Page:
http://www.altium.com/video-intelligently-automate-your-documentation
Read the documentation.

@Pigrew: RMB on the BOM and go into the properties, on the Columns table click "Add", whatever std ones it adds, you can rename them. Look further at that.

Matt
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Not a regular Altium user :)
Matty
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Offline mehmet.ali.anil

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Re: Altium Draftsman questions
« Reply #5 on: March 20, 2017, 09:31:22 pm »
I think, with a proper template that you agree upon with you manufacturer, Draftsman really puts schematic to the center of the design, and everything generated from that.

Quote
1. BOM inside the sheet? I see that there's a tool for this, but what would be the advantage of putting this in the draftsman document instead of just as a separate excel file? It just seems like another thing to keep updated.

It really helps with the Assembly view, which you can relate to that particular component and take a note about it. (182 has 0.5 pitch)
I believe it also helps to have all the assembly related parameters in one page. We have MSL, Pb-Free, etc as parameters in our library and you can just add a column for them.

Given that, if anyone knows how to split the BOM into several pages, I will be very glad to know how.

Quote
4. What should be included? To my knowledge, this is the document that would get submitted to the board house along with the standard quote packages. So what would be required would be:
a. Dimensions from an origin to all of the critical points
b. Layer stackup
c. Manufacturing specification (material, plating, tolerances, finish, etc)
d. Fabrication views. A listing of all of the gerber layers, drill drawing, and drill table.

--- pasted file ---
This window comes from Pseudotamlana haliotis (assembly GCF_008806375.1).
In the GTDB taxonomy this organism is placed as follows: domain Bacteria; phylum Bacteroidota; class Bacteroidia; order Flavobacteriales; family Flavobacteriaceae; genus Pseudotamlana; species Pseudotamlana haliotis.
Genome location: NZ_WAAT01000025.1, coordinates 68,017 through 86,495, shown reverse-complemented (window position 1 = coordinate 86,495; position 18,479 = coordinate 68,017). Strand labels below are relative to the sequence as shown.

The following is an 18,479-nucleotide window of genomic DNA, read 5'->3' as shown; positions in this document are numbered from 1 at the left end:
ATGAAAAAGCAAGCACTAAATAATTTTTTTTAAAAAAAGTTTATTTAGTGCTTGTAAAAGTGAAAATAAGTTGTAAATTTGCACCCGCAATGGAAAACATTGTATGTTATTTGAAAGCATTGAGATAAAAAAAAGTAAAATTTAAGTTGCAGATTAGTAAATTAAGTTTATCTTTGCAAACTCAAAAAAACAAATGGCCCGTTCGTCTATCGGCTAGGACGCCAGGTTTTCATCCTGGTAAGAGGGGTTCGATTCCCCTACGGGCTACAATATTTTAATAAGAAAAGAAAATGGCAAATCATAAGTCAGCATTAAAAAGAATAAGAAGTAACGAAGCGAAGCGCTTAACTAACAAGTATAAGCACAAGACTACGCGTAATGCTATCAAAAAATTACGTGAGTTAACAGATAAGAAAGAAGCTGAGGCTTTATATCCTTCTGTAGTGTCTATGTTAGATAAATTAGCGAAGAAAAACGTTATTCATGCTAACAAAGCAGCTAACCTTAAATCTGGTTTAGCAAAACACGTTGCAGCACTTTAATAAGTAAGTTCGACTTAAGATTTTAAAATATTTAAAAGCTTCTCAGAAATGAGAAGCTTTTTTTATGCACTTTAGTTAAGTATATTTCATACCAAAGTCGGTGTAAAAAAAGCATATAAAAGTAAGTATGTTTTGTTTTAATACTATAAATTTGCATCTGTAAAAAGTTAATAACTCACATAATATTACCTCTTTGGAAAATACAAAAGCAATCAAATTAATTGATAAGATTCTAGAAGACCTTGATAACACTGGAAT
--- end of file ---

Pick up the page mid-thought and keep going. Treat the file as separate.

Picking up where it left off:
e. BOM?

I have the attached for my PCB orders. (sorry, omitted design)

And I append the stackup and my notes on impedances, all layers with my notes on specific points on those layers, and the drill drawing with the drill table.

For assembly documentation, I just started working on that, I think one can include the assembly view and indicate THT parts, hand soldering, wave soldering, wave direction, specific visual checks to be made in between two processes. I would definitely mark where the thermal profiles are going to be taken, and with which profile parameters. Not fitted components shall be visible, Any data that might have been missed on your side but can be made visible during assembly counts. The form fields might have Optical Insepection Y/N, relevant stencil, quality control IPC class, requirements for the solder, lead-free and so on.
« Last Edit: March 20, 2017, 09:44:54 pm by mehmet.ali.anil »
 

Offline pigrew

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Re: Altium Draftsman questions
« Reply #6 on: March 21, 2017, 12:29:46 am »



@Pigrew: RMB on the BOM and go into the properties, on the Columns table click "Add", whatever std ones it adds, you can rename them. Look further at that.

Matt
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Not a regular Altium user :)

I just checked the Altium bug tracker, and it seems that others have had trouble with BOM parameters, too. The trick ended up being to reconfigure Draftsman to use the "project" as the BOM source, instead of the "board" (which is the default). This choice is in the BOM configuration window.

Sent from my HTC+10 using Tapatalk

 

Offline T3sl4co1l